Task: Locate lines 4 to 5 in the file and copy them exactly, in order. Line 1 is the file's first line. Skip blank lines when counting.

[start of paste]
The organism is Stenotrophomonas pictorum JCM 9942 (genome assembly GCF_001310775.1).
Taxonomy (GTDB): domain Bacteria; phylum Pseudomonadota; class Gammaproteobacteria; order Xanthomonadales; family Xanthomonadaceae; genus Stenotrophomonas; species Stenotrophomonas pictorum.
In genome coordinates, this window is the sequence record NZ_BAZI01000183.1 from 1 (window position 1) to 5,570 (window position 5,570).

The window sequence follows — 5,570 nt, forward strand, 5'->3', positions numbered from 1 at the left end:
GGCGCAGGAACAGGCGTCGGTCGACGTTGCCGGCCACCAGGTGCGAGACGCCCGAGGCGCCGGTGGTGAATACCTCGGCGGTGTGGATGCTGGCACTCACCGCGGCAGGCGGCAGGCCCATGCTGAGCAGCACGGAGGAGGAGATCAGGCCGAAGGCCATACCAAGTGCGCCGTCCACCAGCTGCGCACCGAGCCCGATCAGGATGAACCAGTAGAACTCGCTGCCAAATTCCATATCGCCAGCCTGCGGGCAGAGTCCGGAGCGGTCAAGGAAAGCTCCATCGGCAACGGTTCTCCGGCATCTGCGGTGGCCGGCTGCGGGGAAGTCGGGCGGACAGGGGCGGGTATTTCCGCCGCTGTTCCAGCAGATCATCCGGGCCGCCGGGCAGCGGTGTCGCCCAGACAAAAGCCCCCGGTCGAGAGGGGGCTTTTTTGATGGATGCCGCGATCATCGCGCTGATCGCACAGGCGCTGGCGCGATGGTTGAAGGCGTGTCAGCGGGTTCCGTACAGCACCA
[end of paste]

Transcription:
The window sequence follows — 5,570 nt, forward strand, 5'->3', positions numbered from 1 at the left end:
GGCGCAGGAACAGGCGTCGGTCGACGTTGCCGGCCACCAGGTGCGAGACGCCCGAGGCGCCGGTGGTGAATACCTCGGCGGTGTGGATGCTGGCACTCACCGCGGCAGGCGGCAGGCCCATGCTGAGCAGCACGGAGGAGGAGATCAGGCCGAAGGCCATACCAAGTGCGCCGTCCACCAGCTGCGCACCGAGCCCGATCAGGATGAACCAGTAGAACTCGCTGCCAAATTCCATATCGCCAGCCTGCGGGCAGAGTCCGGAGCGGTCAAGGAAAGCTCCATCGGCAACGGTTCTCCGGCATCTGCGGTGGCCGGCTGCGGGGAAGTCGGGCGGACAGGGGCGGGTATTTCCGCCGCTGTTCCAGCAGATCATCCGGGCCGCCGGGCAGCGGTGTCGCCCAGACAAAAGCCCCCGGTCGAGAGGGGGCTTTTTTGATGGATGCCGCGATCATCGCGCTGATCGCACAGGCGCTGGCGCGATGGTTGAAGGCGTGTCAGCGGGTTCCGTACAGCACCA